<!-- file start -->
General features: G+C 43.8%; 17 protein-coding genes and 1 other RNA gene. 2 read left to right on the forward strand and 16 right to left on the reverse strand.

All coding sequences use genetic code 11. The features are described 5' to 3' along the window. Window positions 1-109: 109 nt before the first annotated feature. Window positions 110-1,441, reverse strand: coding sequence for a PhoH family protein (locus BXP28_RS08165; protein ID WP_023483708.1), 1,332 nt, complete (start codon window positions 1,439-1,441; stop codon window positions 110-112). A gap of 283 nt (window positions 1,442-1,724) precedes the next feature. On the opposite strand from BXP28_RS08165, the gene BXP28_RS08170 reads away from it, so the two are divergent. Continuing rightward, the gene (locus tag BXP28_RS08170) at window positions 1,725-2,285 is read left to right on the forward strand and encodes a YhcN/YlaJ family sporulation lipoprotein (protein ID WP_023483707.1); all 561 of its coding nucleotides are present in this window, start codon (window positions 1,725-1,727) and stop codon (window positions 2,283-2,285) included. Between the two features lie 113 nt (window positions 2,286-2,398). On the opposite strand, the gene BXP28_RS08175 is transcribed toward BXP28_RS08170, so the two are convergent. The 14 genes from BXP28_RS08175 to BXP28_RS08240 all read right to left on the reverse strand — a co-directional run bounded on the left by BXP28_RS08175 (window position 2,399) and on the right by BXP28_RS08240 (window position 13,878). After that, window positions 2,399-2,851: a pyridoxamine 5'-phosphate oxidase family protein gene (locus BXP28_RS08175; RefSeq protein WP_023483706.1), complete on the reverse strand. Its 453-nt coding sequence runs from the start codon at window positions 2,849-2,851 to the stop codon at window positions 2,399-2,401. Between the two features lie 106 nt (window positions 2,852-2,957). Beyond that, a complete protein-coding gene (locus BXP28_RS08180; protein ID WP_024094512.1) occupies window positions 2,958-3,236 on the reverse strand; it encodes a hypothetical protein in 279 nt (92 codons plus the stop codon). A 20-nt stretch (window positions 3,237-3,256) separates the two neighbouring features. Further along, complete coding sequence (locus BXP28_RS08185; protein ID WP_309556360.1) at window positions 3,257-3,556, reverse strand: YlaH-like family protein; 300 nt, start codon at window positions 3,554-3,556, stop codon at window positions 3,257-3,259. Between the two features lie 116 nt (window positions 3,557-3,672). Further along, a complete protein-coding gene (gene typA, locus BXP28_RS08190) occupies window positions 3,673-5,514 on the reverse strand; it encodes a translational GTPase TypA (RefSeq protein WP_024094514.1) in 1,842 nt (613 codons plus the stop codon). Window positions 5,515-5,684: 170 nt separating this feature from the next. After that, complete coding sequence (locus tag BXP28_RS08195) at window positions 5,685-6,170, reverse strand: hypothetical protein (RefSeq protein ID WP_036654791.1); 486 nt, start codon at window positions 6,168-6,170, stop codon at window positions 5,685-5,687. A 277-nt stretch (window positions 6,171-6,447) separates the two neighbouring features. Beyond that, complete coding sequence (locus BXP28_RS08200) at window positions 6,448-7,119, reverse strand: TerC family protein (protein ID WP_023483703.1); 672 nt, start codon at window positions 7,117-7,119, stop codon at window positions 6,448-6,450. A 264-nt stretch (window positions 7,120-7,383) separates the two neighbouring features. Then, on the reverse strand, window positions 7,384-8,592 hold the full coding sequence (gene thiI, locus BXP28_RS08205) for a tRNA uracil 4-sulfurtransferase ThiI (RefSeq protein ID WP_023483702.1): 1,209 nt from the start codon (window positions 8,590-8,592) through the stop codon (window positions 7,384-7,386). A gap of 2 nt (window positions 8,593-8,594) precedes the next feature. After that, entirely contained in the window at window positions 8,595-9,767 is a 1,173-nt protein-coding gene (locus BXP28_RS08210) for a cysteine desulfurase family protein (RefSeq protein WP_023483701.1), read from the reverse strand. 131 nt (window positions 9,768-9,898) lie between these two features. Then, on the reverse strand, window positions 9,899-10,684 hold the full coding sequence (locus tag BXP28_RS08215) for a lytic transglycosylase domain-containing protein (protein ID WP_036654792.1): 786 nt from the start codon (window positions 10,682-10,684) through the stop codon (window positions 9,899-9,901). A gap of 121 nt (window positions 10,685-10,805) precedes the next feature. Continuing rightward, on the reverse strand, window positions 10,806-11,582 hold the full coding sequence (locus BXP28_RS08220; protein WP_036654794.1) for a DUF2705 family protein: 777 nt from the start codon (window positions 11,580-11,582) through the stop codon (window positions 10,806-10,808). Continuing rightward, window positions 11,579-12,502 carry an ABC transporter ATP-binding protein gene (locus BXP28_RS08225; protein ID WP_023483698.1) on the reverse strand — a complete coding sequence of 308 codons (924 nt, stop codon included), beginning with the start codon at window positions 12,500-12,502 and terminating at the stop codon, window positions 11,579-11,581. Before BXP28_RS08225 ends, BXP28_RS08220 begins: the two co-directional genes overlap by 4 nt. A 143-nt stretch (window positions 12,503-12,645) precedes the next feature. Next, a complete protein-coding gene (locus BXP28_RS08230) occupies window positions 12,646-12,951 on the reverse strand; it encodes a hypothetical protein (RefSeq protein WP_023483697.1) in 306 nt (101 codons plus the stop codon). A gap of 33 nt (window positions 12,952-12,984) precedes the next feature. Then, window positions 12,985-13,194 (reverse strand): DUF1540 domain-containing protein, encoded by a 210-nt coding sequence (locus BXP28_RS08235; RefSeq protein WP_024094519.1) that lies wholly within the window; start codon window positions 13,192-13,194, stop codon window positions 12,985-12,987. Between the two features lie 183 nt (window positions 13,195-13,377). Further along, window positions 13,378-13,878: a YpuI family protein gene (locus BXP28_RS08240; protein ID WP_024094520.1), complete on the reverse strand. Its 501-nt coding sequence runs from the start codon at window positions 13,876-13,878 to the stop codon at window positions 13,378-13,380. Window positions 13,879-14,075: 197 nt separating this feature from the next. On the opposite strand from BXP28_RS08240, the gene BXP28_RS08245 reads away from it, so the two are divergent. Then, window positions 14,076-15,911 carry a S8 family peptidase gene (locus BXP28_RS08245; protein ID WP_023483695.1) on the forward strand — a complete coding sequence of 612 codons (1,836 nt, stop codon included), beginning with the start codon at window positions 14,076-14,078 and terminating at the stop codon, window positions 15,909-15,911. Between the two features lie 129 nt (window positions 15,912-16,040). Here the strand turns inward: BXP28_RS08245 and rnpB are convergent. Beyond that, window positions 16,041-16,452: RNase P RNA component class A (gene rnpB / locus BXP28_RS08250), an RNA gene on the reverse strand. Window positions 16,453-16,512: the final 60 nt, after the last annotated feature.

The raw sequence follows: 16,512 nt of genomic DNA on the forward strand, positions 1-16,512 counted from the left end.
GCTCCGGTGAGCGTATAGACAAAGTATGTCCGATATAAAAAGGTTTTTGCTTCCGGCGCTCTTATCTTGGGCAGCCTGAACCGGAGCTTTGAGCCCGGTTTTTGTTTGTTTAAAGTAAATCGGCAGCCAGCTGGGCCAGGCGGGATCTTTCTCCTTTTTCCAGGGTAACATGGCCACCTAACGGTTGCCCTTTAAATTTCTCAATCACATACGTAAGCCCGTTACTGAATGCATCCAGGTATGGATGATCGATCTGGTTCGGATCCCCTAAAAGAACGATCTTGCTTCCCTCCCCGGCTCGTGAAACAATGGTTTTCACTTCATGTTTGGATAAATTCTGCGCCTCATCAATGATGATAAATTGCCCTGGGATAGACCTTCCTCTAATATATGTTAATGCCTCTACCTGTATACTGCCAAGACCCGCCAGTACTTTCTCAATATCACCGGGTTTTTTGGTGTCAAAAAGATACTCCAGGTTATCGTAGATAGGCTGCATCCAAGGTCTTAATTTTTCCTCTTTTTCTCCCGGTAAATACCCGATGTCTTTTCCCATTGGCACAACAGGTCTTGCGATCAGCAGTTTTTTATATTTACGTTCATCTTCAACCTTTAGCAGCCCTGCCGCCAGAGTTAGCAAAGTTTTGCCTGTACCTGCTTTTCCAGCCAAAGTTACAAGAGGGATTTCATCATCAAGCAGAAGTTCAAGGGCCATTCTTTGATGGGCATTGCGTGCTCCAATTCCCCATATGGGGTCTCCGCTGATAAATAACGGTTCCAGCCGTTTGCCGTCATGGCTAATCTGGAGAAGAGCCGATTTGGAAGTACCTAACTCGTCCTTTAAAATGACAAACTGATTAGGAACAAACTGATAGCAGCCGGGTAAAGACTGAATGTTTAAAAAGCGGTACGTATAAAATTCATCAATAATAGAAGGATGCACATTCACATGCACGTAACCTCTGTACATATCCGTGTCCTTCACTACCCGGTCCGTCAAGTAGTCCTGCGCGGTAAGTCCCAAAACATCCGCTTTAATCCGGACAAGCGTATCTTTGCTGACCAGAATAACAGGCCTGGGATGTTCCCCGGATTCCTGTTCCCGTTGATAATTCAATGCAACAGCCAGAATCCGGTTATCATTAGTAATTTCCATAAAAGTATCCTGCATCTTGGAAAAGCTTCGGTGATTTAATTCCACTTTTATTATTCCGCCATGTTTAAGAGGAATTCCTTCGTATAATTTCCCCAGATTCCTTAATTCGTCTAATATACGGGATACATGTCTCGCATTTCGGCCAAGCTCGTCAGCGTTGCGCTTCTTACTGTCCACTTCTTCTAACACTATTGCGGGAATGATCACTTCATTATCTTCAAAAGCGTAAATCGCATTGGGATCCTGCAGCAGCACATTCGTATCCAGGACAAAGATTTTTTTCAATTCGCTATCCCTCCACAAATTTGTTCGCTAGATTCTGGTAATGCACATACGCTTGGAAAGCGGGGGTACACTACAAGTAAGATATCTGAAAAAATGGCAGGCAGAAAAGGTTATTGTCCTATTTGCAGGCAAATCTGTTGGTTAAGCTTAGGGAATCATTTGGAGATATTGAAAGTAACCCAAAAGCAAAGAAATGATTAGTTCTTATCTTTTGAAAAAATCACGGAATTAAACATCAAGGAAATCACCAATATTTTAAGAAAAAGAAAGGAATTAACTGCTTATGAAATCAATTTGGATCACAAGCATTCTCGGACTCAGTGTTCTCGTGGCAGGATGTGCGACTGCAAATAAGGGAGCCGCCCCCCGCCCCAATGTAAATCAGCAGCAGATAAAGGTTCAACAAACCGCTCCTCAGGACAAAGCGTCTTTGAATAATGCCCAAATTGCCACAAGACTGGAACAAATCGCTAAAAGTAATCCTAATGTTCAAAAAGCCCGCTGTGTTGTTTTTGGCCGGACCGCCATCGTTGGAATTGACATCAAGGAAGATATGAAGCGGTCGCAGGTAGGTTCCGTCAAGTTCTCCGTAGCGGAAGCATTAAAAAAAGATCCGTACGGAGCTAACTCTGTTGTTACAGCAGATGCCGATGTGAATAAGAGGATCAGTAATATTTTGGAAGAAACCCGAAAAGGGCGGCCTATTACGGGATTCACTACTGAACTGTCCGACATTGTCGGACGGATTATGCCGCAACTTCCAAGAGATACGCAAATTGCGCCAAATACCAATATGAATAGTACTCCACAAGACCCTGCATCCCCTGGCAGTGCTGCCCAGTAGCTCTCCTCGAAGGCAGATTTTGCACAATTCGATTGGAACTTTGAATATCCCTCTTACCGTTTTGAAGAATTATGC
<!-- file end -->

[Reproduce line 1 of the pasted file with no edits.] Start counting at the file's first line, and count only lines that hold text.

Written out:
General features: G+C 43.8%; 17 protein-coding genes and 1 other RNA gene. 2 read left to right on the forward strand and 16 right to left on the reverse strand.